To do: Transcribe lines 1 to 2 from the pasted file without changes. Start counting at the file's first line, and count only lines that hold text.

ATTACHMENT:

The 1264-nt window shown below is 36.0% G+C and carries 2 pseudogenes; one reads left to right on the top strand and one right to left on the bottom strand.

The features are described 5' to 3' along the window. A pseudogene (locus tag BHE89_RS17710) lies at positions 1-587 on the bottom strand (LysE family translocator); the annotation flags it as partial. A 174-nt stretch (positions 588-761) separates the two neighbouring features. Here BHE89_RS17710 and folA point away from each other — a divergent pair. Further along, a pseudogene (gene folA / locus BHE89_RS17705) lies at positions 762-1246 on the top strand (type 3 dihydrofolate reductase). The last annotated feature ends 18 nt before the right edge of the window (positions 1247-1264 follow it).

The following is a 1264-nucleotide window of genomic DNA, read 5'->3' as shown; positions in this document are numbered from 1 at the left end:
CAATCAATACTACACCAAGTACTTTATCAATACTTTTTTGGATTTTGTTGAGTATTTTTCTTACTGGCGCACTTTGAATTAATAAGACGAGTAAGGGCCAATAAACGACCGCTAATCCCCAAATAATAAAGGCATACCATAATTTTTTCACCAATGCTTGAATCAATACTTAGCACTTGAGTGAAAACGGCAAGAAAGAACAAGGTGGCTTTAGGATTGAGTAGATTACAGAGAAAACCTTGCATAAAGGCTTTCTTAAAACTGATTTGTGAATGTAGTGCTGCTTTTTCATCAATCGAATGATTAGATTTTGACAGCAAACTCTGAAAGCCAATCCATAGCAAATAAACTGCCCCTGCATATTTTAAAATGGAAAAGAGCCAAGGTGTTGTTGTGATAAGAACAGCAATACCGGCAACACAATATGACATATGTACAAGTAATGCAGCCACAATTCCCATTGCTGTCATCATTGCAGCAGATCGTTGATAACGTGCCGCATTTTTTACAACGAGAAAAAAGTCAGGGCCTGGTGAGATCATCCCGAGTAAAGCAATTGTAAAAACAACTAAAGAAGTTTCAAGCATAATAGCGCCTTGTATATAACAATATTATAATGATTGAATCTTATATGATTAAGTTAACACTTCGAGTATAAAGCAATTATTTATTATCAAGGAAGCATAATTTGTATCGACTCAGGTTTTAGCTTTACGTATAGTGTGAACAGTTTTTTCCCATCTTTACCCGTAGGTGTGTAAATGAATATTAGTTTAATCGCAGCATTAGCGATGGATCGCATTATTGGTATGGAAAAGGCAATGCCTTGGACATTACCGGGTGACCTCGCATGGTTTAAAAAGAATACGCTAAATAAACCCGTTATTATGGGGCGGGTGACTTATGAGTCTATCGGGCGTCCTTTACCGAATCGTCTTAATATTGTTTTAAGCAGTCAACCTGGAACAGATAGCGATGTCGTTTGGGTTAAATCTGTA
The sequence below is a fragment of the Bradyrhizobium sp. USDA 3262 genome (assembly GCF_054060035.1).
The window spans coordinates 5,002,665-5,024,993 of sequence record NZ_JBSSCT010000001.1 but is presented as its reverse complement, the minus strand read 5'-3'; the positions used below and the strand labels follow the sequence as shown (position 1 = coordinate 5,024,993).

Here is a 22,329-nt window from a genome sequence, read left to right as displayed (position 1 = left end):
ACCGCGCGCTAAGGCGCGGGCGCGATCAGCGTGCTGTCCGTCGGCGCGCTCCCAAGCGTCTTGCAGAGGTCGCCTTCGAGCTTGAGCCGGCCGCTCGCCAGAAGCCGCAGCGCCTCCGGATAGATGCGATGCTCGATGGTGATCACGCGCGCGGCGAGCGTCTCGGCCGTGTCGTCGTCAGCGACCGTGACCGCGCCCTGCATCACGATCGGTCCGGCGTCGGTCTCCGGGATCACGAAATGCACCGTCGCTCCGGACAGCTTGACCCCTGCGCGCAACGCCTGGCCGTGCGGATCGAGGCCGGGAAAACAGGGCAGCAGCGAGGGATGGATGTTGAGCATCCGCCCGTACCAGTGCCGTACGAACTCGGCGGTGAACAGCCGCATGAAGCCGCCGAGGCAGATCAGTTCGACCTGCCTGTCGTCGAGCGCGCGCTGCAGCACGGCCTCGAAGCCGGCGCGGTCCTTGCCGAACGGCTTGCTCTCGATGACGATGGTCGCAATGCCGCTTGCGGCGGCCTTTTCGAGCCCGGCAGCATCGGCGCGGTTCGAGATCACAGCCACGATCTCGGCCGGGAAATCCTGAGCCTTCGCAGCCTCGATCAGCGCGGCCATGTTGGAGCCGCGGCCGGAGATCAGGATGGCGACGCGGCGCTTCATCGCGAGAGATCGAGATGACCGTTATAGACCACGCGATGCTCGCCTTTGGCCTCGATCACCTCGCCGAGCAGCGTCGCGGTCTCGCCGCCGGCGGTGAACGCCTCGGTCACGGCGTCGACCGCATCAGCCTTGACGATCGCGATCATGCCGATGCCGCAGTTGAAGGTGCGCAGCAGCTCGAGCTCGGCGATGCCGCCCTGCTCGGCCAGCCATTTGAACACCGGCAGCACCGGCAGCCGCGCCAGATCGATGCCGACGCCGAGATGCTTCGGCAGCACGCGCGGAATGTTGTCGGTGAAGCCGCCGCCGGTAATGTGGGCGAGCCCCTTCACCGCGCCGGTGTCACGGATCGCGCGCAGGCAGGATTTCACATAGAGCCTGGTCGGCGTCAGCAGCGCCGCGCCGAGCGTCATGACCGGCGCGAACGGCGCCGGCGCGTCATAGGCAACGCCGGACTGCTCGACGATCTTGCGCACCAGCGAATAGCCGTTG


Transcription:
The 1264-nt window shown below is 36.0% G+C and carries 2 pseudogenes; one reads left to right on the top strand and one right to left on the bottom strand.

The features are described 5' to 3' along the window. A pseudogene (locus tag BHE89_RS17710) lies at positions 1-587 on the bottom strand (LysE family translocator); the annotation flags it as partial. A 174-nt stretch (positions 588-761) separates the two neighbouring features. Here BHE89_RS17710 and folA point away from each other — a divergent pair. Further along, a pseudogene (gene folA / locus BHE89_RS17705) lies at positions 762-1246 on the top strand (type 3 dihydrofolate reductase). The last annotated feature ends 18 nt before the right edge of the window (positions 1247-1264 follow it).